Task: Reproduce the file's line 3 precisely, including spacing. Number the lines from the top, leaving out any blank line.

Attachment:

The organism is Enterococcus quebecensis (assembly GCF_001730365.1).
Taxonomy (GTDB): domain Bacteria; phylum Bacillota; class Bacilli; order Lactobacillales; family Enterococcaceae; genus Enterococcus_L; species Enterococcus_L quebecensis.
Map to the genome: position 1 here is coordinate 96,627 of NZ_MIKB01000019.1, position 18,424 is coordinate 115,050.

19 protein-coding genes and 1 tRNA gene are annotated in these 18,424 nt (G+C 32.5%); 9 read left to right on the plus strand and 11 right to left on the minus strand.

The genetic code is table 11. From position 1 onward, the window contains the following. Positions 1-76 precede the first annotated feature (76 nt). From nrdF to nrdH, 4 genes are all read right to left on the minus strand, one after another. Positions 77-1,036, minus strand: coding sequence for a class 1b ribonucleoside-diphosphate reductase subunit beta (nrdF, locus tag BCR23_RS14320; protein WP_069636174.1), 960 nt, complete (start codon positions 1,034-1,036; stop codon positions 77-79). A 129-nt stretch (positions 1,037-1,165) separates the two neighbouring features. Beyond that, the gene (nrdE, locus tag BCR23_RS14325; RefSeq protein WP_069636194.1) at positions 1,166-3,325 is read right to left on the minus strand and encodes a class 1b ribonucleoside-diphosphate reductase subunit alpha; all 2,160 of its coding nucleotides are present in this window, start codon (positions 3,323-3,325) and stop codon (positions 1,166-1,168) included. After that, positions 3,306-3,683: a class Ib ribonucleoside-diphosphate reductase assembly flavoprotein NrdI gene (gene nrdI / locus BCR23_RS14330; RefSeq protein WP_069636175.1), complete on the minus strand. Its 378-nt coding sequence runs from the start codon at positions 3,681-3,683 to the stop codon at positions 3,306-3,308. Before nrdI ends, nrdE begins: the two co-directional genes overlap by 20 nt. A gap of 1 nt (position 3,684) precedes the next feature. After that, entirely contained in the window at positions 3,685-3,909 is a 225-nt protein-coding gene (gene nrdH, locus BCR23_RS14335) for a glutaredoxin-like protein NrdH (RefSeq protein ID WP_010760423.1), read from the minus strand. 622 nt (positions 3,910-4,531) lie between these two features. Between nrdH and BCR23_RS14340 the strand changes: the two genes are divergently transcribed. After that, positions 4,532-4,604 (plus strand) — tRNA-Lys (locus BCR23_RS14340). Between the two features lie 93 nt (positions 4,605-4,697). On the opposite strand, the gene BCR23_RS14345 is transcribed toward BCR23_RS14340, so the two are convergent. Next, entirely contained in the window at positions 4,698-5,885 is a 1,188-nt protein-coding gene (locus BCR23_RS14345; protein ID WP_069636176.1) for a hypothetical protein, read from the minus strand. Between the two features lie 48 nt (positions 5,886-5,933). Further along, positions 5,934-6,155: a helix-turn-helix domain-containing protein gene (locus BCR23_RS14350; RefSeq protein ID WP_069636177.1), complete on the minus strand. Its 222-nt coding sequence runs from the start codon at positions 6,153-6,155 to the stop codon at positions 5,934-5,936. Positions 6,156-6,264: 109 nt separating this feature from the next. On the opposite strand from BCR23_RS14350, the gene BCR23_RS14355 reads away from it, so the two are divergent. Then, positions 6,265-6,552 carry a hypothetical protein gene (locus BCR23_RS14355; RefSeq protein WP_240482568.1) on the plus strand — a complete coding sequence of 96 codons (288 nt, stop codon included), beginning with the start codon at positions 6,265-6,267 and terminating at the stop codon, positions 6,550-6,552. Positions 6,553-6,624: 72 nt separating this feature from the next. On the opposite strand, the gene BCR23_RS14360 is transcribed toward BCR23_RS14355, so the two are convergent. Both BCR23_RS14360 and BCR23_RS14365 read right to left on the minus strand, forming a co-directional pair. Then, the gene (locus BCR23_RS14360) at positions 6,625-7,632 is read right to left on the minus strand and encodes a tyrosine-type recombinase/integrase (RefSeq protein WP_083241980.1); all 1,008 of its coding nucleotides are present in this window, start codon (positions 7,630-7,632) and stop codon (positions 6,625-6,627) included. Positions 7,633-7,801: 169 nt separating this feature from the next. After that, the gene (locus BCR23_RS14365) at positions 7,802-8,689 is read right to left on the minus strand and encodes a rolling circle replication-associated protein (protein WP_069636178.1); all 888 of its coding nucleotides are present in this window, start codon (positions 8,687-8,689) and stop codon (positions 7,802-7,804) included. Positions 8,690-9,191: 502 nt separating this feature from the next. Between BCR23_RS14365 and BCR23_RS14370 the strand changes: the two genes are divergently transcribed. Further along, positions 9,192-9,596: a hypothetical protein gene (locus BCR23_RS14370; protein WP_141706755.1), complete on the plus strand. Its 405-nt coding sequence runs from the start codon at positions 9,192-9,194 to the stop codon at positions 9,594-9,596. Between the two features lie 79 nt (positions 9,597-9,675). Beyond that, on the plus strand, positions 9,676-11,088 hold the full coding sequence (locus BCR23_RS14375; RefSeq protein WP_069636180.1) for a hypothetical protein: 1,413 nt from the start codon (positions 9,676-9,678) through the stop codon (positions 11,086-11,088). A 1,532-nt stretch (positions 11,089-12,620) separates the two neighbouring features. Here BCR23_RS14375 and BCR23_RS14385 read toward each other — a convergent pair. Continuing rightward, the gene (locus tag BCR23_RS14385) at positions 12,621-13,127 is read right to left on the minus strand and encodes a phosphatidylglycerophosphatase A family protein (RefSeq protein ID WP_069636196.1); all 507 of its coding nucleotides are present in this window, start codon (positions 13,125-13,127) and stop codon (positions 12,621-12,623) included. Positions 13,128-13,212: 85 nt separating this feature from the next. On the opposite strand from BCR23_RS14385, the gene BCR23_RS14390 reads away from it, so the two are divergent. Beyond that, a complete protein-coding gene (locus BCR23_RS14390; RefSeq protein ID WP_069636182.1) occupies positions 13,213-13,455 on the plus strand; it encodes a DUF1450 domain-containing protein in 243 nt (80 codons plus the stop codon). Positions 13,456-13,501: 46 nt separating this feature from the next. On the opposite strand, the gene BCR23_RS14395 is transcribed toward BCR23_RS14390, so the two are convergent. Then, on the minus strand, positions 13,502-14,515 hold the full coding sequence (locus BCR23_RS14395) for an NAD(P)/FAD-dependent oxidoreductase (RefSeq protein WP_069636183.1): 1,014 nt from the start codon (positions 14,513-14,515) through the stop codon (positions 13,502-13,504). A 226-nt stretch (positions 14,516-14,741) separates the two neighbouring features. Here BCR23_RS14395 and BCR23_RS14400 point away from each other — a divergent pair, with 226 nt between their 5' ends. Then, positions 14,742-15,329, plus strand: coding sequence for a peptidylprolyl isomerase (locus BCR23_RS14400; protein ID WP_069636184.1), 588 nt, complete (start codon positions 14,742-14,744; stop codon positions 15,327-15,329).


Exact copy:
Map to the genome: position 1 here is coordinate 96,627 of NZ_MIKB01000019.1, position 18,424 is coordinate 115,050.